Artificial intelligence has been a hot topic for the last several years, but it became a major area of hype in 2023 with the release of ChatGPT, arguably the first groundbreaking generative AI. As soon as OpenAI made it available to the general public, people
were asking it virtually any question they could think of.
AI is already disrupting many industries, with some people even starting to lose their jobs. In fact, advancements in AI technology are sending ripple effects through large chunks of the job market, including the fintech industry.
After disrupting finance, fintech set for disruption
A recent estimate pegged the AI-in-fintech market at $42.8 billion this year — with a compound annual growth rate of 2.9% through 2028, bringing market revenues
to $49.4 billion. Its full impact on the fintech industry has yet to be realized, although according to one study, 90% of fintech firms
were already using AI technology as of mid-2019.
Of course, it hasn't been that many years since fintech began to greatly the traditional financial industry. Robo-advisors were among the earliest applications of fintech, although new use cases have rapidly spread throughout the traditional financial industry.
Today, new tools constantly being released and offering consumers new and better ways to manage their money, and many of the newest tools are based on artificial intelligence. In fact, many retail investors have already been using AI-based robo-advisors
for several years.
However, the disruptions from AI are sure to accelerate rapidly within the fintech industry, which is young compared to most of the other industries experiencing disruption from AI this year.
The first-fruits of AI in fintech
As fintech startups began to open up their virtual doors over the last several years, much of the technology was already based on AI. At first, the technology helped these startups improve experiences for customers, automate their processes, and analyze
cyberthreats and reduce fraud. However, that was only the beginning.
The earliest use cases of AI in fintech have largely been data-driven because the benefits of automated analysis of massive sets of data were immediately clear. Not only can AI analyze all that data faster and more efficiently, but it does so with few mistakes,
if any. (Of course, there are some important considerations to keep in mind regarding accuracy, which will be discussed below.)
Aside from data analysis, AI is also being used to offer customer service via chatbots around the clock, enabling consumers to get answers to questions when no human representatives are available. As this technology continues to improve, these chatbots should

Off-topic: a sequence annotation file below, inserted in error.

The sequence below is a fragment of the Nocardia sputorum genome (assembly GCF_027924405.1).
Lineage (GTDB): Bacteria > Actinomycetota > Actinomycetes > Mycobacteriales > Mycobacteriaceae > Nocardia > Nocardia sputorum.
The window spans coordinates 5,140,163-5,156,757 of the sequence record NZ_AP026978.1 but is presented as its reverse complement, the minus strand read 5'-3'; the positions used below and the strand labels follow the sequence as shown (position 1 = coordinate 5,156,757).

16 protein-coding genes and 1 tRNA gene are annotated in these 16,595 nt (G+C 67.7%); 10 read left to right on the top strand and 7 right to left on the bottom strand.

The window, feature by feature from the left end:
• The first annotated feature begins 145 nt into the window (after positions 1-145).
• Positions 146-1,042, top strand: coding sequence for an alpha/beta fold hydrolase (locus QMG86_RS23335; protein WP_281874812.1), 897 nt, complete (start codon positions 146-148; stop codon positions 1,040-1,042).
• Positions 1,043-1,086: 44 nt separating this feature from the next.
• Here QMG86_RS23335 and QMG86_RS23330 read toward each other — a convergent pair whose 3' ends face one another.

be able to improve the customer service experience.
Finally, AI technology has now advanced to the point where it can be used to make better decisions about a consumer's creditworthiness based on more than just their credit score. Of course, much more disruption is in store for the fintech industry as AI
technology continues to improve.
Where AI is likely to disrupt fintech next
For example, one of the newer use cases of AI in fintech is in the form of fraud detection, an area that has captured massive amounts of attention in recent months. Banks have long depended on traditional anti-money laundering rules based on monitoring of
transactions and the use of name screening systems.
However, those technologies tend to generate a large number of false positives, creating problems for customers and banks alike. Additionally, fraud is constantly on the rise, with scammers always developing new ways to beat the system and separate victims
from their hard-earned cash.
As a result, AI is starting to play a larger and larger role in fraud detection. Fintech companies are starting to add AI to the existing systems that have long been used by banks to identify new patterns that previously went undetected.
AIs are also helping uncover anomalies in data and even suspicious relationships among people and entities. The result is a more proactive approach to fraud prevention rather than the traditional reactionary approach. While fraud detection is a somewhat
newer application of AI technology, AI is sure to disrupt this part of the fintech industry more and more as the months go on.
The payments business is also ripe for continued disruption. We've already seen significant innovation in this space with the introduction of QR codes that can be scanned to pay. However, AI is likely to continue to drive further disruption in this space.
For example, shoppers at the Amazon Go stores in the U.S. simply scan a QR code when they arrive, grab whatever they want to buy, and then leave, having the payment automatically charged to their account.
Final AI considerations for fintech firms
With the release of ChatGPT, generative AI was suddenly shoved sharply forward, but there are still risks to consider, especially for fintech firms. For example, the financial industry has been highly regulated for a long time, and we have yet to really
see any significant regulations placed on AI technology. We would expect new regulations to be rolled out in the near future.
Accuracy, or rather, the lack of it at times, is also a problem. Currently, generative AI is causing some serious issues by making up stories and inventing false sources for stories. For example, a generative AI caused a huge stir in the fintech community
in early June when "anonymous sources" supposedly told journalists that SEC Chairman Gary Gensler had stepped down amid a pending "internal investigation." However, the AI had simply made that up. Regulating this technology is going to be tricky.
Finally, fintech companies would do well to remember that sometimes there can be no substitute for real human communication and touch. AI chatbots may be able to rattle off lots of information, but they have no human emotions or diplomacy to handle emotionally